To Lie to Tell the Truth
Arek and I stood above the roaring river, smack in the center of an old wooden footbridge, yelling our gameplans into each other’s ears. The bridge connected what the river separated—the historical Kingdom of Bohemia, now the Czech Republic, to the historical Kingdom of Silesia, now Poland. We were that summer not kings or dukes but trout wastrels, unmonied personages just one or two stages of desperation away from building flies with facial hair and dried sausage, the only things we had in real abundance. We were taking a gamble on this stretch of river, quite a ways downstream of the protected, catch-and-release water we had fished the year before. There were several reasons why this beat might not hold trout. It might have gotten the bejeesuz poached out of it. It might not yet have recovered from the decades of acid rain resulting from the toxic Soviet-era factories that had belched soot and worse into the valleys for decades. Or it might just be plain too inhospitable a piscatorial environment, running in places at a speed somewhere between sluicing and skull-smashing. But it was beautiful, empty of human life, and within hiking distance of a mountain hostel where we could stay for very, very cheap. This meant a lot, since my funds were low to the point that I had paid for my last stay with a four-weight.
“We should try not to fall in,” I yelled, but Arek was already mountain-goating down the bank and did not hear.
A fishless hour of mostly mountaineering with a touch of actual angling passed, and Arek announced he’d head back to the hostel to see if his girlfriend had arrived, leaving me alone to solve the system, or at least perfect my tinnitus. I changed tactics from leaping to looking, picked a parcel of water and stared at it long enough to glean a pattern in the chaos: a thumb-sized trout rising to mite-sized caddis in a plot of calm water the breadth of a ping-pong ball.
Proof of fish.
I kicked my peripherals into gear and started to see clipped shadows, little stabbings of life flinching at the base of boulders. Trout. Native, wild browns. None big, but some not small. I brought in all but about two feet of fly line, flung my trude to the still water in front of the boulder and held the fly in that eye of absolute stillness with white water storming all around. With a bloop and bubble the fly disappeared. Fish on. It was a miracle that would be repeated each time I found a pocket of calm larger than a pinhead—which wasn’t often. But it was some of the most fun fishing I’d ever done, which is to say: it was amazing and I felt at one with the cosmos. When Arek came up behind I balked at his question: “How did you do?”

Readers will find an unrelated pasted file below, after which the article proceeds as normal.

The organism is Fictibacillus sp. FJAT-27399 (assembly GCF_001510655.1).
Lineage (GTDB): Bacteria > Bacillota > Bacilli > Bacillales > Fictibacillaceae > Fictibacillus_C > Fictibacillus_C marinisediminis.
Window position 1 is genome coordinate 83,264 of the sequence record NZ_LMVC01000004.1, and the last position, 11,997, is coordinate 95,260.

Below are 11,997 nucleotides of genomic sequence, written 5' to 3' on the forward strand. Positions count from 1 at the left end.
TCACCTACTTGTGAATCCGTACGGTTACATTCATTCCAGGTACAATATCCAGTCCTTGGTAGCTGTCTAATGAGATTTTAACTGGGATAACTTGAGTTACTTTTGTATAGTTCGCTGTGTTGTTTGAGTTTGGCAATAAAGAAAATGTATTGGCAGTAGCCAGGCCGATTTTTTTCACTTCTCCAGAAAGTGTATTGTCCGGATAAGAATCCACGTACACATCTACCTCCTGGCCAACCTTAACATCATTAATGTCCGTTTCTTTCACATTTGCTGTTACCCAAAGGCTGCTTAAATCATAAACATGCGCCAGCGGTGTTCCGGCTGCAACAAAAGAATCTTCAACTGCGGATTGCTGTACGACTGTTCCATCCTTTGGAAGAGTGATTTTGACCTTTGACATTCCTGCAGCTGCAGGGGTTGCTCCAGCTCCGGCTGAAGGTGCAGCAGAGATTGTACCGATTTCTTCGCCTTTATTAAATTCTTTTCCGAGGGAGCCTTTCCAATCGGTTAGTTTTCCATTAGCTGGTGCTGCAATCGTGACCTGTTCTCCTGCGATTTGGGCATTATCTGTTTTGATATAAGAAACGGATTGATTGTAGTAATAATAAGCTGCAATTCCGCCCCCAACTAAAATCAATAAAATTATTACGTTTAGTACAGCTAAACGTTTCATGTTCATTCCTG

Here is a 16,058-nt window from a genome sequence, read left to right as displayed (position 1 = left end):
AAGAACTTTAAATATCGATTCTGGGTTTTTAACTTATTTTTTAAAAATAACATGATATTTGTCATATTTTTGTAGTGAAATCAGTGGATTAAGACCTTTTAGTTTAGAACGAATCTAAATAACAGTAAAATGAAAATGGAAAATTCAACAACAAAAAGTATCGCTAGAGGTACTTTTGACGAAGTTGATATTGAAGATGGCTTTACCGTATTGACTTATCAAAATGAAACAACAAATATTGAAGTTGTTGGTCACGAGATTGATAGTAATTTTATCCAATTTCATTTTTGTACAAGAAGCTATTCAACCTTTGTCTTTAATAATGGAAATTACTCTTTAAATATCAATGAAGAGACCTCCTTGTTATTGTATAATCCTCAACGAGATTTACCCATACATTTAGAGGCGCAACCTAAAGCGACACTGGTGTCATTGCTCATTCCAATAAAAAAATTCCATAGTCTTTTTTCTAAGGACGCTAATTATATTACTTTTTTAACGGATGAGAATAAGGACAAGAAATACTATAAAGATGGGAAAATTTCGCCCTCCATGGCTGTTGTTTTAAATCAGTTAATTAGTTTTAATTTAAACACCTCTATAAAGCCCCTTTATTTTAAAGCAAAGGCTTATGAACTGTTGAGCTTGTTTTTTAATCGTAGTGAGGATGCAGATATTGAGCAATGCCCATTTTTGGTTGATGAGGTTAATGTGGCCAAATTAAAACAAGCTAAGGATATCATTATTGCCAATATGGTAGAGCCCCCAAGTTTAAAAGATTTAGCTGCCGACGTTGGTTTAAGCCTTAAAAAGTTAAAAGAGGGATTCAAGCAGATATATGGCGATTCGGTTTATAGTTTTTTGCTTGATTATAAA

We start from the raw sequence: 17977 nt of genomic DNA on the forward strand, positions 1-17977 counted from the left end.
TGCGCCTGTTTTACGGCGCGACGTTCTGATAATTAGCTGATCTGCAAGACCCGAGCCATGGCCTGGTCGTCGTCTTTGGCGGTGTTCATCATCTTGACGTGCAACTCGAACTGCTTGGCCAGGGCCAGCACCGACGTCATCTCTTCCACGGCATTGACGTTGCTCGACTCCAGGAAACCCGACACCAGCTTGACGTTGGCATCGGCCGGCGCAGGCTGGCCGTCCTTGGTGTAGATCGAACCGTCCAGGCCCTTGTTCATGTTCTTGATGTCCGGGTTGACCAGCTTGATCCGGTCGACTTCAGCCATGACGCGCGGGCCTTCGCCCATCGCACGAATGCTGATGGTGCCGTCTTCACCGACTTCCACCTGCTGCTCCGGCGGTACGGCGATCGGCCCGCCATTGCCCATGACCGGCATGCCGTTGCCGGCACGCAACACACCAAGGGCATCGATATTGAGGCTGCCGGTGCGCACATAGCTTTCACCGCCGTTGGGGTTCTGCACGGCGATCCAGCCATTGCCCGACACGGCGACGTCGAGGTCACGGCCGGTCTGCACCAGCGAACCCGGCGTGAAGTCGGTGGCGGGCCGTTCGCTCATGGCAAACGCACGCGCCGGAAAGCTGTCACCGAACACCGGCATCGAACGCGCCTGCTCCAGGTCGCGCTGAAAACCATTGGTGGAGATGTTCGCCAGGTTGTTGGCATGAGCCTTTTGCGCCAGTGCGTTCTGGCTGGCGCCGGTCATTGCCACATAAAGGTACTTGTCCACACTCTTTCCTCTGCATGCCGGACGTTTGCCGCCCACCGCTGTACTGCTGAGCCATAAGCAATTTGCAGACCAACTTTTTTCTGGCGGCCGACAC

“40. Maybe 50.”
His eyes widened.
“Any of them big?”
“All of them,” I said, holding my hands shoulder width apart.
Arek took his cap off and shook his head in disbelief. “Who knew?”
“I’m as shocked as you are,” I replied.
A GoPro, of course, would have told a different story. My DSLR would have offered an only circumstantially related account.
Both would have been liars.
That’s because a technically honest account of the fish—“15 fish, none over 12 inches”—which would have been terrifically dishonest account of the fishing, which felt to me, catching wild, native browns in the land of my ancestors, like the apotheosis of just about everything.
And it was at that moment of truth-telling that I finally resolved a dissonance I’d been suffering from for years, ever since the days of listening to my Uncle, a raconteur of the first order, describe his experiences of pike fishing in the river sloughs and bayous of Northern Wisconsin. My brothers and I had feasted for years on his stories of monster fish with mouths so thick it was only by falling backwards in the boat that you could drive the hook home, pike who fought like demons from hell, wrapping line around logs and lily pads and his Evinrude prop and only rarely succumbing to the net, which was sometimes torn to shreds.
Then one day, after listening to his stories for years, he finally showed us their visual addendum—a stack of photographs full of skinny, underlong pike.
Where were the fish he’d been describing all these years, we wanted to know?
“Those are them,” he said, beaming proudly. “Big ones.” We looked over them again before feeling a wave of betrayal. We took our uncle for, if not a liar, then a exaggerator.
That was our mistake.
My Uncle had expressed to us a purer truth, had shaped his stories to hew with utmost fidelity to his own personal experience of fishing, which after several months of pining in his East Chicago machine shop, felt exactly like he described. And now I understand quite clearly that on certain days the experience of fishing is only explicable through the language of hyperbole, that what might look like lying is actually the only way to advance otherwise incommunicable angling truths.
I’m going fishing tomorrow. Ask me Friday how it was.